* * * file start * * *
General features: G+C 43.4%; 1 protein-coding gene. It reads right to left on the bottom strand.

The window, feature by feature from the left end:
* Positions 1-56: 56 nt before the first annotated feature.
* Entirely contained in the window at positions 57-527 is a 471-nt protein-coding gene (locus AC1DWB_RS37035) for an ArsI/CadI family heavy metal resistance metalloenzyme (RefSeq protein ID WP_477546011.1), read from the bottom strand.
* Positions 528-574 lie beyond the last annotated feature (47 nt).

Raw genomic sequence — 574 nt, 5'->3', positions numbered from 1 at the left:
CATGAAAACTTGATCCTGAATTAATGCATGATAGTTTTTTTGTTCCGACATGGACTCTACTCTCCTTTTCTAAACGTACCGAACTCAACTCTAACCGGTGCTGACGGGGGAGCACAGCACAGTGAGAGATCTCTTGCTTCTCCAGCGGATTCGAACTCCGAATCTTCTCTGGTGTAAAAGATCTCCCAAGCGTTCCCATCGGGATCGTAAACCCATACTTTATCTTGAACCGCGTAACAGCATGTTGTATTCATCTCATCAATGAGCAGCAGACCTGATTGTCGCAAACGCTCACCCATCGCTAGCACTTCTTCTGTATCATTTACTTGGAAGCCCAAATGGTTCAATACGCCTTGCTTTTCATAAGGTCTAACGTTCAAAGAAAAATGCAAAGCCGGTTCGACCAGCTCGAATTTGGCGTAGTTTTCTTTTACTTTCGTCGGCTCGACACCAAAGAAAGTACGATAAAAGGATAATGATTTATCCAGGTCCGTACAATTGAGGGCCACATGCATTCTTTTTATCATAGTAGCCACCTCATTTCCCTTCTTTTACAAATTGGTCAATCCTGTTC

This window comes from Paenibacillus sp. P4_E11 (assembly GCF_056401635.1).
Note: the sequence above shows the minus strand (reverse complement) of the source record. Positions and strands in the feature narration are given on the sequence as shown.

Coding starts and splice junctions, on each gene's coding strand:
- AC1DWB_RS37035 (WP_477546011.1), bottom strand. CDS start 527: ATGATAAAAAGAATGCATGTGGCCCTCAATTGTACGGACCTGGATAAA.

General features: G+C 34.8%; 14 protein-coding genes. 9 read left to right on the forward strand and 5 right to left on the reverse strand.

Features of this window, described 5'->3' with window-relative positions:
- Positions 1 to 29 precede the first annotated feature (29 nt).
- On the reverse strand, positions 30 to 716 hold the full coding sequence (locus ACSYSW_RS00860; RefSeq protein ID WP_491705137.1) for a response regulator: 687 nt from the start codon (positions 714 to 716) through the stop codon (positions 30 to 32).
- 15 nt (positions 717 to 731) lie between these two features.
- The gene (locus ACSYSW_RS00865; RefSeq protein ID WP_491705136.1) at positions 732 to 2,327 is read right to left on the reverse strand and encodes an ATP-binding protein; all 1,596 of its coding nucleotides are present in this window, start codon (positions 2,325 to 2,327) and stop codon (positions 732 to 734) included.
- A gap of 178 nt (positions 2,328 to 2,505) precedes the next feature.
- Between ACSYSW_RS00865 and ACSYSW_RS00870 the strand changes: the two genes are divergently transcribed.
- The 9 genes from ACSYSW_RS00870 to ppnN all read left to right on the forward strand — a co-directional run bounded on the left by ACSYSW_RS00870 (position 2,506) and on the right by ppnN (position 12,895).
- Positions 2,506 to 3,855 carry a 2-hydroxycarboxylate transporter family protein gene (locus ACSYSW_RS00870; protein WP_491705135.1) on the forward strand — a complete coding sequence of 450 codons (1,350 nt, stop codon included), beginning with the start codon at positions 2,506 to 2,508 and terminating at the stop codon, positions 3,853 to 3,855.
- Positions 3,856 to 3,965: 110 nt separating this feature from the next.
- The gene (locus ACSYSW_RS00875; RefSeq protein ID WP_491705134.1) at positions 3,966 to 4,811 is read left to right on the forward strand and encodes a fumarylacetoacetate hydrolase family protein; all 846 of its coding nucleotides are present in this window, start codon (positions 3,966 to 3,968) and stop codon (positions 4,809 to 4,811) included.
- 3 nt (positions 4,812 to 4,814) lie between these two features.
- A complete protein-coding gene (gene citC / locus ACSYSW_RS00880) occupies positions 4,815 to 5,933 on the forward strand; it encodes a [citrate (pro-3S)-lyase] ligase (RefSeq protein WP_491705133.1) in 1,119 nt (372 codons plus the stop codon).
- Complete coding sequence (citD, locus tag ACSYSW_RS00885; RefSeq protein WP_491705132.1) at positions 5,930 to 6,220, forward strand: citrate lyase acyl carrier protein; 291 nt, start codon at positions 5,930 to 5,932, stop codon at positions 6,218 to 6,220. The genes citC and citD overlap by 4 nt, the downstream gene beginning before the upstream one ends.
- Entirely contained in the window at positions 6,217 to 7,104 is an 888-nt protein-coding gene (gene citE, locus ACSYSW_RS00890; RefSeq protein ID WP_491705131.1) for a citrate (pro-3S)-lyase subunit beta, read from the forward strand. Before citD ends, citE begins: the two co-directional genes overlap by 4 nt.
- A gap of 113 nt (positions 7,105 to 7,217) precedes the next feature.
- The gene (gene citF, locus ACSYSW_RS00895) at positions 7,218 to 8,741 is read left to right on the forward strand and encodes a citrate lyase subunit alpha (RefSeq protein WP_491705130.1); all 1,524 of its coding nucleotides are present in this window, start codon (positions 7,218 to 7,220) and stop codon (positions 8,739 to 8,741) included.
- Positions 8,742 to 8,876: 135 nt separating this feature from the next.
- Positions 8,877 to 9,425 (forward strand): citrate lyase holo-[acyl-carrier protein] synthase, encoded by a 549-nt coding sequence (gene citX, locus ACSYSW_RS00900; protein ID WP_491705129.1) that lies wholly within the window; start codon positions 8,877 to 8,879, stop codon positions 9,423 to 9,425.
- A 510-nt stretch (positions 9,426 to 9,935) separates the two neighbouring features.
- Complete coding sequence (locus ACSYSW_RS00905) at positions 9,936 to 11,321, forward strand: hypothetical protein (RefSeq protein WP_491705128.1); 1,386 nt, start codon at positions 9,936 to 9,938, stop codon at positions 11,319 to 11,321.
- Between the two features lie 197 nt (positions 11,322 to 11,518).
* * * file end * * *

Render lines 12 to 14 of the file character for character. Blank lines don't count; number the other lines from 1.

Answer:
General features: G+C 34.8%; 14 protein-coding genes. 9 read left to right on the forward strand and 5 right to left on the reverse strand.

Features of this window, described 5'->3' with window-relative positions:
- Positions 1 to 29 precede the first annotated feature (29 nt).